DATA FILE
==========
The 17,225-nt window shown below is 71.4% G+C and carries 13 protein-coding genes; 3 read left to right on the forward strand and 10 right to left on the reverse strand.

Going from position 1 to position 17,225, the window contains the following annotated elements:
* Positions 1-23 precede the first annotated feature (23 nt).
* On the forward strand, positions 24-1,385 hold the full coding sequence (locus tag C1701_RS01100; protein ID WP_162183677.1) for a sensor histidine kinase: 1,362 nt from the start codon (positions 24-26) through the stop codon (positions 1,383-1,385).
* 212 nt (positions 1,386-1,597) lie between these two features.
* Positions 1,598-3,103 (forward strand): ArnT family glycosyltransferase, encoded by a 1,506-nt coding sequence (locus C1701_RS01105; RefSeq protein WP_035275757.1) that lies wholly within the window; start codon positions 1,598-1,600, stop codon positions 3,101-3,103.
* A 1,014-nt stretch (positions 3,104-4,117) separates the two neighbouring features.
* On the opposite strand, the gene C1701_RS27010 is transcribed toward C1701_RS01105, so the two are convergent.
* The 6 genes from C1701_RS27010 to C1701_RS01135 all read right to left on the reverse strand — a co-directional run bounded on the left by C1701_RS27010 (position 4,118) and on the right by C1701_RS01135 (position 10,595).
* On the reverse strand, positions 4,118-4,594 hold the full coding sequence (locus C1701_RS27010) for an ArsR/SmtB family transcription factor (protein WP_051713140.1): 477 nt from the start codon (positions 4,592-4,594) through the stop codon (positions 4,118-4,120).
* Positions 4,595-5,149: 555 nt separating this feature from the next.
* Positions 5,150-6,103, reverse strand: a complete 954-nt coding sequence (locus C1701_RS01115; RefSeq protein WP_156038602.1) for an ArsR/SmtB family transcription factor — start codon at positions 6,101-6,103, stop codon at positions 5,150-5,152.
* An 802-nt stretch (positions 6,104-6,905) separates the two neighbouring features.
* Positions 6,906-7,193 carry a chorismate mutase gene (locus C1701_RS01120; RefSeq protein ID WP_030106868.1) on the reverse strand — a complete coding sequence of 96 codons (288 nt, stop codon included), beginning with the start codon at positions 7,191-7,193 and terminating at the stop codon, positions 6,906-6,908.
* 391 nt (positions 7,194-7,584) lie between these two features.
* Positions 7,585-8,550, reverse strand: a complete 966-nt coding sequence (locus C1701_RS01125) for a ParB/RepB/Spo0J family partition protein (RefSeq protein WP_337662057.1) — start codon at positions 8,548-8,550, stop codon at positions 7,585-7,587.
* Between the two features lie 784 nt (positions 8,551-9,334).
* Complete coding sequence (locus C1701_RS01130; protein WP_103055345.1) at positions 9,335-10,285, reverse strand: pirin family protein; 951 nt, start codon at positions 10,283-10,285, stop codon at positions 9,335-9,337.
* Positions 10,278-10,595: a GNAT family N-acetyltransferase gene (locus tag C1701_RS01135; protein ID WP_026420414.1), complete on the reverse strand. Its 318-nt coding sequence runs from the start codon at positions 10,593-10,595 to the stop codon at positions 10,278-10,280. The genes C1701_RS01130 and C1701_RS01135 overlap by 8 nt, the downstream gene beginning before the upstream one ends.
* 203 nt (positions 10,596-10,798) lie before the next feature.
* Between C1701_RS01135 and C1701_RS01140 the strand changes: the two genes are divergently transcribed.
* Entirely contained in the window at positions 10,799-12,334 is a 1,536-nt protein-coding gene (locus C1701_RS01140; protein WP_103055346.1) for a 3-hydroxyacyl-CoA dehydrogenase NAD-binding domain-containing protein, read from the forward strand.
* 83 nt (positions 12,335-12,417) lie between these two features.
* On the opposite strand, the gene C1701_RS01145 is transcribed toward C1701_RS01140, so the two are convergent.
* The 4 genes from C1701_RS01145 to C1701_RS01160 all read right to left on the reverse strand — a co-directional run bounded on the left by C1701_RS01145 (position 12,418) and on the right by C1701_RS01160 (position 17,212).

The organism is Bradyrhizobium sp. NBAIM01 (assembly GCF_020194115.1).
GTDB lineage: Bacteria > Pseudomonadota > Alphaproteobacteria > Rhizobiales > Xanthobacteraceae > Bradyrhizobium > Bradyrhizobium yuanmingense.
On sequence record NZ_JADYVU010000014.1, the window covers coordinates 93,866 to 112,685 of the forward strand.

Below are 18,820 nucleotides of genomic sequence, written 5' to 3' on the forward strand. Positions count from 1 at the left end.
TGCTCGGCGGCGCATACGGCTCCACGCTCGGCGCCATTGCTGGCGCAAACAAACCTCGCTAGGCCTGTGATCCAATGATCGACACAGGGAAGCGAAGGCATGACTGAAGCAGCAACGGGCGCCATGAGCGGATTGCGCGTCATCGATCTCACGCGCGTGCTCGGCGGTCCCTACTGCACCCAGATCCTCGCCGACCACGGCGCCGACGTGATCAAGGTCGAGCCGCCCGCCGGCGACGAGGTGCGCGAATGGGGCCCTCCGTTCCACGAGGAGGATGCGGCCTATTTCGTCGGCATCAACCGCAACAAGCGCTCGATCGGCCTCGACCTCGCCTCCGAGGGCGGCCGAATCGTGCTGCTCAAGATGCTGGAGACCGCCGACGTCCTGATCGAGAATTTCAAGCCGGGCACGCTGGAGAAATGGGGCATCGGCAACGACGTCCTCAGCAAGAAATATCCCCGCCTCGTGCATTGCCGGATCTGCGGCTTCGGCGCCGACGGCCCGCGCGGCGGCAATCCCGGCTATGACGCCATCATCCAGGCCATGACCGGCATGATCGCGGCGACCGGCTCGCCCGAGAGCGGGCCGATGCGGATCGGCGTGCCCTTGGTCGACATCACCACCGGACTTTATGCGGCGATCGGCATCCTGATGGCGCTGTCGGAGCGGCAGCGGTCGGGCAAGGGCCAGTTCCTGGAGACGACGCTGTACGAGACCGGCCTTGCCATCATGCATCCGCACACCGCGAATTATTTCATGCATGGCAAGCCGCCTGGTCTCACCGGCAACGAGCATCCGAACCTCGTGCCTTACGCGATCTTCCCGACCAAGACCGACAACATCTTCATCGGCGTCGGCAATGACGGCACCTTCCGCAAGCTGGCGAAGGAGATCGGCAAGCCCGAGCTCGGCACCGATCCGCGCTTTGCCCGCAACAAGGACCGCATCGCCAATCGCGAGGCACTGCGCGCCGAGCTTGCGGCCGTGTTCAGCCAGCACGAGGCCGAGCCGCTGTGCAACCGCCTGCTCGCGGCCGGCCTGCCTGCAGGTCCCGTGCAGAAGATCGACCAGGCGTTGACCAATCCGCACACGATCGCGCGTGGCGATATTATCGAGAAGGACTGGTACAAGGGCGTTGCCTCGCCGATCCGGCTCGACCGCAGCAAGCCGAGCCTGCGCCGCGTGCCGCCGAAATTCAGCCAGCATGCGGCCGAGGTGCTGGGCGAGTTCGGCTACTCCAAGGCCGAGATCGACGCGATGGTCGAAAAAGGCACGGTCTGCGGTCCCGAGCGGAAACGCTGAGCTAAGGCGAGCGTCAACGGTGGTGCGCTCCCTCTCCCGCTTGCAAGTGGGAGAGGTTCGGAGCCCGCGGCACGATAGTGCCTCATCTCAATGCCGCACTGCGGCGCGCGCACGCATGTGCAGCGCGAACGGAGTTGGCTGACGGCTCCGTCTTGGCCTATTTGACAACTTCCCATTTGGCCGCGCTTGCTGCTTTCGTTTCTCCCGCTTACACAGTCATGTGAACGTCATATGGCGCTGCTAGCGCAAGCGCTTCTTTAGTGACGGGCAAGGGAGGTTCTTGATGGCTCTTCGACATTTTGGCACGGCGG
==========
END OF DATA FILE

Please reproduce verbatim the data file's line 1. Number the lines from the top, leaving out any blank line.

The 17,225-nt window shown below is 71.4% G+C and carries 13 protein-coding genes; 3 read left to right on the forward strand and 10 right to left on the reverse strand.